How to Buy Land Owned by the Government

You can buy government land.
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The federal government and your state, county or local governments own millions of acres of land. When the land is no longer needed or serves its purpose, the government usually disposes of it through public sales. When you find surplus government-owned land or real estate, you can often save money on a variety of land parcels that could be a boon for you, even if the government doesn't want them anymore.

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Federal Agencies Land Sales

Although many federal agencies sell their surplus property, only a few of them handle real estate and land sales. USAGov website is a one-stop-shop for consumers who want information about federal agencies that sell surplus land. This website not only saves you time when you are looking for available land, but also lets you avoid paying third parties for public information about government land sales.

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Buying Federal Land

Public auctions are the most common way that the federal government uses to sell land. USAGov notes the Bureau of Land Management manages federal auctions for surplus public land owned by the federal government. Public land parcels can range from an acre or two to hundreds of acres. Few parcels sold by BLM are useful for farming. These public land parcels are undeveloped. You can only buy the unimproved land, usually without niceties such as water, sewer or access to electricity. The land might be a large parcel in rural wetland and desert locations or small urban tracts.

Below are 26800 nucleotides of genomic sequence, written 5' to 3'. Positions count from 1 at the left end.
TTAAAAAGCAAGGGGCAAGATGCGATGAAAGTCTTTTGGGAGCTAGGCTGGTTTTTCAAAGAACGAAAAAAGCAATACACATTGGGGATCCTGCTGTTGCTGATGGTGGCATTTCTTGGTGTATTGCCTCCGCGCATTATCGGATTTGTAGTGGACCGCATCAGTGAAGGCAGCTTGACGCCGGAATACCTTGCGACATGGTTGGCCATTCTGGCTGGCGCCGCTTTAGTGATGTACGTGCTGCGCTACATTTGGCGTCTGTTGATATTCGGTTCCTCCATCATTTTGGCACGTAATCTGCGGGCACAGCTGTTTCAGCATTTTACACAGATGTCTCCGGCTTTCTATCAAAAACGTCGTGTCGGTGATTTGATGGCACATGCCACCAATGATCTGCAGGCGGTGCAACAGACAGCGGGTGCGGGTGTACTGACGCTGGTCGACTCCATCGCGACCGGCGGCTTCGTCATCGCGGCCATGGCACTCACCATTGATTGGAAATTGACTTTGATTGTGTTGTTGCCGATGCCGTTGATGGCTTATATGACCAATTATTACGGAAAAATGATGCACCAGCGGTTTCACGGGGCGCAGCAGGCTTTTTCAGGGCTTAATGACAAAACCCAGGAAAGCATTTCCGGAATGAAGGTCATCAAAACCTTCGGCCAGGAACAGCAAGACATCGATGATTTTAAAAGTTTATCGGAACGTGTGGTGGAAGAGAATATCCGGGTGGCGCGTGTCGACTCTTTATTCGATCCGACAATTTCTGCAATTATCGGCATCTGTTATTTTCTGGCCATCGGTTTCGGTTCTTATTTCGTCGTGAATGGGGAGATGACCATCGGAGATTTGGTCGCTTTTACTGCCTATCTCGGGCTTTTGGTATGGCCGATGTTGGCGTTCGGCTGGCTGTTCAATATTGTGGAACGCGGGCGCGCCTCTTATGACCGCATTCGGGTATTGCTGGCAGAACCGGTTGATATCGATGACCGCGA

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The U.S. Department of the Treasury and U.S. Marshals Service also offer land sales for federally-owned properties. You might be wondering, "Why is the government buying land?" They aren't always buying it outright. Generally, this land belonged to someone who lost their legal right to own it by breaking U.S. laws or regulations. Some parcels were seized under the agency's authority or lost to the federal government because of criminal convictions. Like BLM, each agency uses its website to announce land sale dates and times, along with instructions for interested buyers. Both agencies offer surplus land, along with real estate sales that include land and residential and commercial properties.

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Paying for Federal Land

When you take part in federal land auctions, you'll follow the instructions provided by the agency. The BLM requires its bidders to guarantee a specific amount of money as a deposit with each bid on public land parcels. It also requires U.S. citizenship to bid. Bidders handle getting their own financing for land bought at BLM auctions. Be sure to review all sales terms before bidding.

The U.S. Treasury Department lets bidders register online for its auctions. You must supply a picture ID to register as a bidder. Auction terms vary by property, but the treasury department also requires a bid deposit in the form of a cashier's check, in an amount specified for the auctioned item. The department publishes inspection and open house dates for parcels and real estate on offer. When you win a bid, you arrange your own financing and pay for your land with a certified or cashier's check. Non-citizens can bid on Treasury-owned land.

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To find available land or real estate, explore the real property section of the U.S. Marshals website. Review international and U.S. listings here. Mainly sold as-is, the potential buyer must meet all bidding, financing and closing requirements listed for each parcel.

Local Government Land Sales

Find land owned by your state government by starting at USAGov. Navigate to the name of your state using the Surplus Sales by State dropdown list. You'll see links to each state agency that holds sales and auctions for land. For county and city land sales, contact the tax assessor, courthouse or city official.

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